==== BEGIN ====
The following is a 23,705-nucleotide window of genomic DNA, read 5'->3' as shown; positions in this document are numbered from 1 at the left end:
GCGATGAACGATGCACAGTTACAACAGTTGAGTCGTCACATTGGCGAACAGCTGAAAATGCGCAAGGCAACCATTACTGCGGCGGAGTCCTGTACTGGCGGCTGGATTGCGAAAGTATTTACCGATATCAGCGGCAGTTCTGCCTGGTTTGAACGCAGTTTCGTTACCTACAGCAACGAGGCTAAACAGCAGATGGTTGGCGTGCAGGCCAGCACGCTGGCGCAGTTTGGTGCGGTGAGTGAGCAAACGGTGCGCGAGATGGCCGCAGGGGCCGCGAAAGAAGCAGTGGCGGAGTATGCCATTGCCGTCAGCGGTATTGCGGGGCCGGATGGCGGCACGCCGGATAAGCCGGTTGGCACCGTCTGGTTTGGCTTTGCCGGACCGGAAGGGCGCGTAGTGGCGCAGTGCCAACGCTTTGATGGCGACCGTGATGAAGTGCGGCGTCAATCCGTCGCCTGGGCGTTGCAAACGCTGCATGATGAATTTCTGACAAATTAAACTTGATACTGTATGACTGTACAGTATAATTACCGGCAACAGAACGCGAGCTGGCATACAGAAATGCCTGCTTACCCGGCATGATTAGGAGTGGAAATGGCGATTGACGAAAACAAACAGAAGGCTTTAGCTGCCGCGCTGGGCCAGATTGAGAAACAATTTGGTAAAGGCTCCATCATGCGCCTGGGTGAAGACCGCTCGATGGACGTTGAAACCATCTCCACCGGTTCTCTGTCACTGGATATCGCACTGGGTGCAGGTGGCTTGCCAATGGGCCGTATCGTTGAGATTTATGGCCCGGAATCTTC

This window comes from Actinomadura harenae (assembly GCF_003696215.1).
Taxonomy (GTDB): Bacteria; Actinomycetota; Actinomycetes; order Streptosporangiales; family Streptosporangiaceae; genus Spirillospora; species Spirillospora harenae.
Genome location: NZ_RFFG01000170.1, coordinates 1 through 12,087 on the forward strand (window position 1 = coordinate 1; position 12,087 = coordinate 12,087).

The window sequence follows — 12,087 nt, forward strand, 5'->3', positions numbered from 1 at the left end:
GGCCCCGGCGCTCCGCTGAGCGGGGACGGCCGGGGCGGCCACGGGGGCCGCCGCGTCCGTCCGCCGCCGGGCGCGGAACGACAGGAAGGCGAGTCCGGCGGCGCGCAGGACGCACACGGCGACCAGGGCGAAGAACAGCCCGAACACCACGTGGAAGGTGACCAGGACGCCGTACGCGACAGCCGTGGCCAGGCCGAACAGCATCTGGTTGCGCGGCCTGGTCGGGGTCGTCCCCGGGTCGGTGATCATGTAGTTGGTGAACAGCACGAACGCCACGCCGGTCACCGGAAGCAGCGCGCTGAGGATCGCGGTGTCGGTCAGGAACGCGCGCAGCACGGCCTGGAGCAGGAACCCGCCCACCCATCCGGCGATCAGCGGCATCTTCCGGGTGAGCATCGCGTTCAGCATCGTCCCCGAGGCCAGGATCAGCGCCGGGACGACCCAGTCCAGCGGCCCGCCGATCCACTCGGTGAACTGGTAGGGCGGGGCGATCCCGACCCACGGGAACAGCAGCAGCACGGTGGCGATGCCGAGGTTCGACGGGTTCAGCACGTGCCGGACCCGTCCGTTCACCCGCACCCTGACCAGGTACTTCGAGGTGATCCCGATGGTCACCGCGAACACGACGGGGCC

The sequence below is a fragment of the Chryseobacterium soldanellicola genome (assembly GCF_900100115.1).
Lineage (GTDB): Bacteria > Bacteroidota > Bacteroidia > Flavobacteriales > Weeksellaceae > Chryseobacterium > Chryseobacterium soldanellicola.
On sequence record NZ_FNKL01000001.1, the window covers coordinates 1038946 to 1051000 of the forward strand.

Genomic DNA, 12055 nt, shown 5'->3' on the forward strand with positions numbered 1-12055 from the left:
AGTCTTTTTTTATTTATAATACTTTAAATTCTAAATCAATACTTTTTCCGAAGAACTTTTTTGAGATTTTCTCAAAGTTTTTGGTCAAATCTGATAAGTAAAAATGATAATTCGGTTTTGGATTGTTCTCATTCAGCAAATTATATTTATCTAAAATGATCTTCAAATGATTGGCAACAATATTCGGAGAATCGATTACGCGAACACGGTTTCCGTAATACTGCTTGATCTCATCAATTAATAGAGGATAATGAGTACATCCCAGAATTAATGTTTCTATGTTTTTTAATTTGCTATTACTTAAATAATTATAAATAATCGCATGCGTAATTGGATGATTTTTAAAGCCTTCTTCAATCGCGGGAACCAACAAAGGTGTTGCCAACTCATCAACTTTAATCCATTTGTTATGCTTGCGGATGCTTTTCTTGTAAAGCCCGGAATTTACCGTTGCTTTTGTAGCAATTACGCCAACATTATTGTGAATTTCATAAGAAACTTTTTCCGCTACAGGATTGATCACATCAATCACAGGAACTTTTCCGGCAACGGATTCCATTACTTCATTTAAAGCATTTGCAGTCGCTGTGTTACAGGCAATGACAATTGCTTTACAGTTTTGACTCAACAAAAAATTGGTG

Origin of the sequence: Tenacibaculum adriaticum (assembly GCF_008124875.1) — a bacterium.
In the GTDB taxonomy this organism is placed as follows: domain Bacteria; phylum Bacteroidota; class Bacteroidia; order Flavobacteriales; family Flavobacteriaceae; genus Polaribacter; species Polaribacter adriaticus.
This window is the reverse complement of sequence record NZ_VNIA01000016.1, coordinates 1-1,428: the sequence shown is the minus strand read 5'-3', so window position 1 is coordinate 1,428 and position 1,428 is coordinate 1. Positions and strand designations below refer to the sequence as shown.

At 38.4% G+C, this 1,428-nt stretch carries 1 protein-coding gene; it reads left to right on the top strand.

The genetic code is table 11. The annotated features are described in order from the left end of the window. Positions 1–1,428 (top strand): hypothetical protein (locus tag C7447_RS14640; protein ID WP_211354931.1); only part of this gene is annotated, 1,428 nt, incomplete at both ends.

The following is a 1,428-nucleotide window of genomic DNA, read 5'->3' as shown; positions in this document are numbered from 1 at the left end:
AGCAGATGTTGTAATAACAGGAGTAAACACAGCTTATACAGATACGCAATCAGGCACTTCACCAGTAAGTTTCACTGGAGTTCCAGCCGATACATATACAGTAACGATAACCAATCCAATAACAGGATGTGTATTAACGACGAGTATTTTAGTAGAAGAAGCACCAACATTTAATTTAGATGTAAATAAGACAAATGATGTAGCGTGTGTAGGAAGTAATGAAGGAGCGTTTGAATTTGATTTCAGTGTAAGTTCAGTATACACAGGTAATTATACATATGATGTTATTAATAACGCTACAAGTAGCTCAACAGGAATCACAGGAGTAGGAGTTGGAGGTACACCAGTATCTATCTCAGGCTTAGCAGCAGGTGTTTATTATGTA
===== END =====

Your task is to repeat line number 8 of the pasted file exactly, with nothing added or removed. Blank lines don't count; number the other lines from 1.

The sequence below is a fragment of the Chryseobacterium soldanellicola genome (assembly GCF_900100115.1).